Among the lush green vegetation which hugs Lehman Creek, you’ll secure your tent or park your rv within earshot of clear mountain water which has tumbled 3000 vertical feet from the lakes and snowfields of the high Snake Range. Naturally landscaped with red-barked water birch, aspen and white fir a stroll through this sky island ecosystem provides for great bird-watching or a cooling dip in the stream while placing you just minutes from spectacular Lehman Caves. Be sure to make a reservation for a cave tour before you arrive in the park.
For guests at Lower Lehman Campground a number of recreational options present themselves.
The jaw-dropping Wheeler Peak Scenic Drive runs right past the campground entrance offering 12 miles of spectacular mountain and valley views while transporting you to near tree line at about 10,000 feet in elevation. From there a roundtrip trail walk of just under three miles will leave you with memories of iconic Bristlecone Pines which can endure for over 4000 years, and stand for thousands more after death.
Another short stroll from the end of the Scenic Drive highlights Stella and Theresa Lakes, both fish free because they freeze solid during the winter months, but begging for a sunset photograph with colossal Wheeler Peak looming in the background.
If a challenge is beckoning, you’ll find ample beyond the Summit Trailhead. Beginning at mile 11 of the Scenic Drive the Summit Trail will launch you on an eight-mile, day-long endeavor to the roof of Wheeler Peak itself, where you may ponder the desperate lives of bristlecones, limber pines and Engelman Spruce gracing the rocky moraine below the summit.
Renown Lehman Caves is just a 10-minute drive from your campsite at Lower Lehman (You’ll want to make a tour reservation before you arrive.) along with the remote solitude of the less-travelled trails of the Baker Creek Road. The Snake Creek and Strawberry Creek Roads are both unique experiences, but a but more diatant.
Fishing in the park is legal with a Nevada state fishing license, but access is challenging in the small brushy park streams, so consider a day-long excursion to Baker Lake. The experience includes a twelve-mile roundtrip hike to over 10,000 ft, but the trout fishing is fine and a more majestic venue could barely be imagined. Stop by one of the park’s visitor centers for fishing regulations, and please treat the delicate alpine environment around Baker Lake with respect .
During the summer months beneath the uniquely black night skies of Great Basin National Park astronomy programs with park rangers draw large crowds to the Lehman Cave Visitor Center, just three downhill driving miles away. Bring a chair and dress warm as even summer temperatures can drop dramatically in the Snake Range.
Lower Lehman Creek Campground is perfect for rvs, with large, paved, pull-through parking at six of the 11 camping sites. Each site offers a picnic table and fire ring, along with potable water and pit toilets within a stone’s throw.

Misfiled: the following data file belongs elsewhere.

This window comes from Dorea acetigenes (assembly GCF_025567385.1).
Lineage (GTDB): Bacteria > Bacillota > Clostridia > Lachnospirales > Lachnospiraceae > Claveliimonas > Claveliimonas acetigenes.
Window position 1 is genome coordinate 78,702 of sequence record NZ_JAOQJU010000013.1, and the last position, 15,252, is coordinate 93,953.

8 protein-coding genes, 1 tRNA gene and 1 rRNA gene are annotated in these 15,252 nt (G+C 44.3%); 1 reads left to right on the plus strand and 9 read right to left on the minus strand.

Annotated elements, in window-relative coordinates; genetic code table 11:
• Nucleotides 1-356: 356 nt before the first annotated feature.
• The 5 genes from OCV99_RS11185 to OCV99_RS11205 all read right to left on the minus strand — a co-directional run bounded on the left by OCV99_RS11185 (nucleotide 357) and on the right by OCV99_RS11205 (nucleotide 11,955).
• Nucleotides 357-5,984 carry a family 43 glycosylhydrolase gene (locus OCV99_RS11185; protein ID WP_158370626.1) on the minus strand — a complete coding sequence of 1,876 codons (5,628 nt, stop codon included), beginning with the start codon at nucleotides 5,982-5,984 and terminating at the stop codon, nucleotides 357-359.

Lower Lehman Campgroup is strung out along the lush riparian area hugging Lehman Creek, a small vibrant stream which has babbled it’s way for miles from the high country of the Snake Range, over half a vertical mile above. Most sites offer shade provided by white firs as well as juniper and pinyon pine. But at 7300 feet in elevation, uncomfortably hot days are rare.
Staying here is a wonderfull opportunity to dip your feet into cool water while diving into your favorite novel. Look up ocassionally. The limestone ridge just to the south anchors 12,771-foot Doso Doyabi to the broad Snake Valley below and the evening lightshow performed amidst one of the darkest night skies in the Lower 48 will likely keep you up well beyond your usual bedtime. If not, make sure that it draws you out.
Don’t forget, Great Basin National Park was forshadowed when Lehman Caves was annointed a National Monument in 1922. The cave and its underground wonders are just a few miles away behind the Lehman Caves Visitor Center. Access is by tour only, so be sure to book a reservation before you arrive, or stop by the visitor center to check on remaining availability.
From the east or west: From U.S. Highway 6 & 50, turn south on Nevada State Highway 487 and travel 5 miles to Baker, NV. In Baker turn west on Highway 488 and travel 5 miles to the park.
From the south (Utah): Travel north on Utah State Highway 21 through Milford, UT and Garrison, UT, which will become Nevada State Highway 487 as you cross the border. Turn west on Highway 488 in Baker and travel 5 miles to the park.
From the south (Nevada): Travel north on U.S. Highway 93 (Great Basin Highway). At the junction of U.S. Highway 6 & 50 drive east to Nevada State Highway 487 and turn south. Travel 5 miles to Baker, NV. In Baker turn west on Highway 488 and travel 5 miles to the park.